Good point ...Its often easy - and maybe a bit lazy - to percieve SAINTS as dry or just too remote or to full of  holiness - but as you pointed out so well, it's their Redemption thats key. I don't know if I beleive, but you made a very valid point. Seeing NAOTMAA as tired, cranky bored and fussy makes them more sympathetic to me as simple human beings - and maybe as saints as well.

elf
(who is very thoughtful about saints now!)
« Last Edit: December 31, 1969, 06:00:00 PM by elfwine »
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Re: The Fate of The Romanovs,Greg King,Penny Wilson
« Reply #208 on: November 09, 2005, 07:04:10 PM »
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Rskkiya - the Orthodox term for making someone a Saint is that they are glorified. The Roman Catholics use a different term.

I for one, appreciate that the Romanovs, like all people had their foibles, and their good and bad sides. That they are Passion-bearers does not make them any less Saints, or of some kind of lesser status as Saints. Saints are Saints. Often times, people have lead quite dreadful lives up to the end, but then redeemed themselves. I think the Orthodox Church has many Saints like that. I think our Saints shine through with their humanity and their reality and closeness to us. Some kind of Holier-than-Thou marble statue does not seem to me to be a Saint. (That is not to say that many, many Saints lead very Holy lives which are worthy of our emulation; rather that reading the Lives of the Saints, it is for me their humanity that shines through, and their eventual salvation and attainment of theKingdom of Heaven - and it is such that we are called to imitate.)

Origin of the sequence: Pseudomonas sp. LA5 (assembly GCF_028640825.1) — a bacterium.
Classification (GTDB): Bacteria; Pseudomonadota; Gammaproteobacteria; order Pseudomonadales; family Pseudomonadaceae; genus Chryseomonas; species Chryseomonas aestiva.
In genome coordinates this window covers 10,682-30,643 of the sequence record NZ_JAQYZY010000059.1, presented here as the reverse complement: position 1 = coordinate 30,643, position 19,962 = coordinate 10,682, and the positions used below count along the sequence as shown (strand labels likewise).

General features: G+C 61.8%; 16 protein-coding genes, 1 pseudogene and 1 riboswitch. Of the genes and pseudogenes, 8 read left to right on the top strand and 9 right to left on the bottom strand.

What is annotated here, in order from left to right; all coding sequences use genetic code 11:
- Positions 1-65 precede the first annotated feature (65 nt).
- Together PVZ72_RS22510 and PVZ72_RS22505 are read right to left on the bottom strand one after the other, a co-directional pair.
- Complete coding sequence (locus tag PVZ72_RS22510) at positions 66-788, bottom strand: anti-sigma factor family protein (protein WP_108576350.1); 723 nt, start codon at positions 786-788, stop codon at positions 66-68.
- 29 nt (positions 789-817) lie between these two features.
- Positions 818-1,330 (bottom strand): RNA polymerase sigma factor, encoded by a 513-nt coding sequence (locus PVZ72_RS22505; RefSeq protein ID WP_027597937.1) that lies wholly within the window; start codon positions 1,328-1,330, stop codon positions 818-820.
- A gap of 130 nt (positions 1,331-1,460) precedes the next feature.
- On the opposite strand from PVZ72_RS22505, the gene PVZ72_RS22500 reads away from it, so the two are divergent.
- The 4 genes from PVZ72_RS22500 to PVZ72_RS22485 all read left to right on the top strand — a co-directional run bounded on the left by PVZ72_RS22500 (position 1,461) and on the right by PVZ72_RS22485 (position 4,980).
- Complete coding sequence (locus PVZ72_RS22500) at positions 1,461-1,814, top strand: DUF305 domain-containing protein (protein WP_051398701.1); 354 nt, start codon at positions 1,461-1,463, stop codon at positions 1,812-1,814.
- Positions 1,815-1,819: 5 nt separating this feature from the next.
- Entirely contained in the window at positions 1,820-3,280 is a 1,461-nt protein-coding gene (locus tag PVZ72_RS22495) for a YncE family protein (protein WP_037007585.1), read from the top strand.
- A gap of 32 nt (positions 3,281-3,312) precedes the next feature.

Sorry for going off on a religious ramble here.


Thanks for the clarification...
While I still become confused regarding the rather subjective issue of any 'act of redeption' on the part of NAOTMAA - I remain highly moved at the insite that you express on this point.

well done sir

rs

Offline imperial angel

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Re: The Fate of The Romanovs,Greg King,Penny Wilson
« Reply #209 on: November 10, 2005, 10:53:24 AM »
Here is my review of this book around the time I read it ;)
Review of the Fate of the Romanovs by Greg King and Penny Wilson. April, 2004.

This is the latest, but probably not the last word on the subject of the Romanovs and their murder. The event that occured on July17, 1918 has provided controversy since it happened and will probably do so until the end of time. From modern debates about whether Anastasia is present in group of remains, to 1918 rumours about the Romanovs, there has always been a obsessive interests in the events surrounding their end. It seems that the combination of royalty, wealth, and death will never cease fascinating people. You do have to conclude its not that surprising.

This is the first book written on the end of the Romanovs since 1995. The last book was the last days of the Romanovs by Robert K. Massie. That book was a good entertaining introduction to the subject and was definitive at the time. But since then, many things have happened in the story of the romanov remains. This book brings you up to date on them. This is excellant reading although this book is 528 pages long. I have not read a more informative book about the Romanovs for a long time.

The most interestimg information in this book is that about the Grand Duchesses in captivity. You cannot find this information elsewhere. The information on the debates surrounding the reamins of Anastasia is also very interesting. Based on the evidence in this book you have to conclude, that Anastasia remain's are missing, not those of Marie. But this is not definite proof that Anastasia survived or that Anna Anderson was Anastasia. Anna Anderson has been conclusively proven false. It is unlikely that Anastasia or Alexei survived but it was possible. Anastasia is more likely to have survived given the Tsarvitch's hemophilia. Because there are no remains proven to be theirs the authors are right to leave their deaths a open question. The authors write in conclusion that in death, the Romanovs have become icons, and that this is their ultimate fate. This is very true.